Die Oog2019-07-26T14:06:57+02:00

THERE’S MORE TO DIE OOG THAN MEETS THE EYE

In the middle of suburbia is Die Oog. It’s not apparent at first glance, but this conservation area is teeming with life. The dam, the fynbos, the frogs, the birds, the shrubs and wetland below the dam all interact with each other, creating a wonderful surviving bio-diverse area. Every day offers different sightings, from hundreds of birds in the early evening to terrapins sunning themselves on hot summer days. Come and experience it for yourself. Enjoy the viewpoint, have a quiet picnic or just sit on one of the benches and enjoy the sounds. It’s also a great spot for geocaching! 

Die Oog belongs to the City of Cape Town, is currently designated as a Conservation Area and is included in the City of Cape Town Nature Reserves Handbook.

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FLORA AT DIE OOG

Die Oog is lucky enough to be home to a large Granitic Fynbos area. This plant is specifically magnificent during its blooming months of August and October. Throughout the year there are many species of flora that can be seen. These include Erica verticillata, which has only recently been introduced to the wild again. The dam is surrounded by indigenous plants which aid in the conservation of the area. The birds and animals that live in Die Oog all rely on the trees and plants to live.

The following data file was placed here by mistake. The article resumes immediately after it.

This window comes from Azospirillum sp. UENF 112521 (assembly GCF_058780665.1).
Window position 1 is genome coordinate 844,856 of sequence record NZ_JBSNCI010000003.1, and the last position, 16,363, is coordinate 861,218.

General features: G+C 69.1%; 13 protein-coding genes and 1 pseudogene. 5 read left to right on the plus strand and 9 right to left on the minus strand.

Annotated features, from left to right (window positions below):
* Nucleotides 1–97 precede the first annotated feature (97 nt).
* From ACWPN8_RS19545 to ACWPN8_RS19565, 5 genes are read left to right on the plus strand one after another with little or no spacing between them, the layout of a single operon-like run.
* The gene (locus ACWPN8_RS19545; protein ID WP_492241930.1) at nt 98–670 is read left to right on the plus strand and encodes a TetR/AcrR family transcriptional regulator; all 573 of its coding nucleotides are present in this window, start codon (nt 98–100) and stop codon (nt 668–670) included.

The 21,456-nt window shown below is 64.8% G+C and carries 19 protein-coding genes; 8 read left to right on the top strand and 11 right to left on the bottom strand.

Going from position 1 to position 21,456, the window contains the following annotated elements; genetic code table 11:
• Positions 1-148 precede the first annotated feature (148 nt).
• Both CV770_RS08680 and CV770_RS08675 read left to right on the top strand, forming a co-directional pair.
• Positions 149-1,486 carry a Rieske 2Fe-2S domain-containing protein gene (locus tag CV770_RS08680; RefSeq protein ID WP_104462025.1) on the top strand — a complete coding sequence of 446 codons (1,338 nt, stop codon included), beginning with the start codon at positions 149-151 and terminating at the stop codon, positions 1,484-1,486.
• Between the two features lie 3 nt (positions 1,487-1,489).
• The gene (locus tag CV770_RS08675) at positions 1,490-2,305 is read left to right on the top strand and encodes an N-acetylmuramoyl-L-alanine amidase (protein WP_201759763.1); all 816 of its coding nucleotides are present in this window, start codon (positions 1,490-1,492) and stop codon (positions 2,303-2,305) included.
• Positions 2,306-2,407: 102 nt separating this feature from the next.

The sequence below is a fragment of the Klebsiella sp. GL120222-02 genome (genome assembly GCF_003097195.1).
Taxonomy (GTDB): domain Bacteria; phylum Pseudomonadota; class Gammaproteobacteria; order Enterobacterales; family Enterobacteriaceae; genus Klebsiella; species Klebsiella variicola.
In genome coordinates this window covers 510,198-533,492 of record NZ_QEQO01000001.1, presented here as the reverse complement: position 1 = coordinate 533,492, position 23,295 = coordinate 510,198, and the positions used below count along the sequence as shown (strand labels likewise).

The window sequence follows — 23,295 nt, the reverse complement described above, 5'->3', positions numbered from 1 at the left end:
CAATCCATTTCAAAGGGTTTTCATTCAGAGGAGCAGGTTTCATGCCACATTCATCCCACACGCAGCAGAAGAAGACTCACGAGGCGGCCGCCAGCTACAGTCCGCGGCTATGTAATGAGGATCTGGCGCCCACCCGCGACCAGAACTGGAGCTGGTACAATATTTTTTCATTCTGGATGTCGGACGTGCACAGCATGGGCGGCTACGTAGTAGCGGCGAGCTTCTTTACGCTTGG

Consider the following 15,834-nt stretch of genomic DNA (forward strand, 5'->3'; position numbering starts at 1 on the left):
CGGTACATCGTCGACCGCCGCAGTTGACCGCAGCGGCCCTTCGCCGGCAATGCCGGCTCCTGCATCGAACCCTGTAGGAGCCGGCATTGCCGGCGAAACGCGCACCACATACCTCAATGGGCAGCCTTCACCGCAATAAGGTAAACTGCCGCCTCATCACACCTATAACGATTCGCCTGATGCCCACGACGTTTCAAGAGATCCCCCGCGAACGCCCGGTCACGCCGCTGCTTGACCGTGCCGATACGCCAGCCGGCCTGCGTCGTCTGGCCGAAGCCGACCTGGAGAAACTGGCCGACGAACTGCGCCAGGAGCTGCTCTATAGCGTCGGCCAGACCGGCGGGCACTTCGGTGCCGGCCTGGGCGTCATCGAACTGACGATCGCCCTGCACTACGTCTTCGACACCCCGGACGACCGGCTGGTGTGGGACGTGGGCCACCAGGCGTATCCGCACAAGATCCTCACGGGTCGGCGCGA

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Leopard toad in Die Oog dam reeds

FROGS AT DIE OOG

Die Oog is one of the main breeding sites in the Western Cape for the endangered Western Leopard Toad. During their breeding season, many are killed by passing cars when crossing roads. Thankfully there is increased awareness in the media of this migration. The Leopard Toads breed in Die Oog around August so PLEASE be extra aware around this time. The Western Cape, in particular, has an array of frog diversity and quite a few amphibians can be heard and spotted in Die Oog.

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baby ducks on Die Oog conservation pond

DUCKS AT DIE OOG

Please do not feed the ducks. Whilst feeding them bread is a great pastime, unfortunately, it has very few of the nutrients that ducks need. And once you’re full of bread, who wants to forage? Some occasional corn, duck pellets, lettuce, other greens (torn into small pieces), peas, oats, seeds (including birdseed or other varieties) are more appropriate. However, please remember that the ducks have plenty of natural food sources, so it’s best to simply enjoy watching them have fun in the water.

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LEARN ABOUT ALL FAUNA & FLORA AT DIE OOG

VISIT DIE OOG

Die Oog is open to the public daily during sunlight hours and entrance is free, but donations are welcome.

Visit us for a picnic, among the flora and fauna in a tranquil setting.

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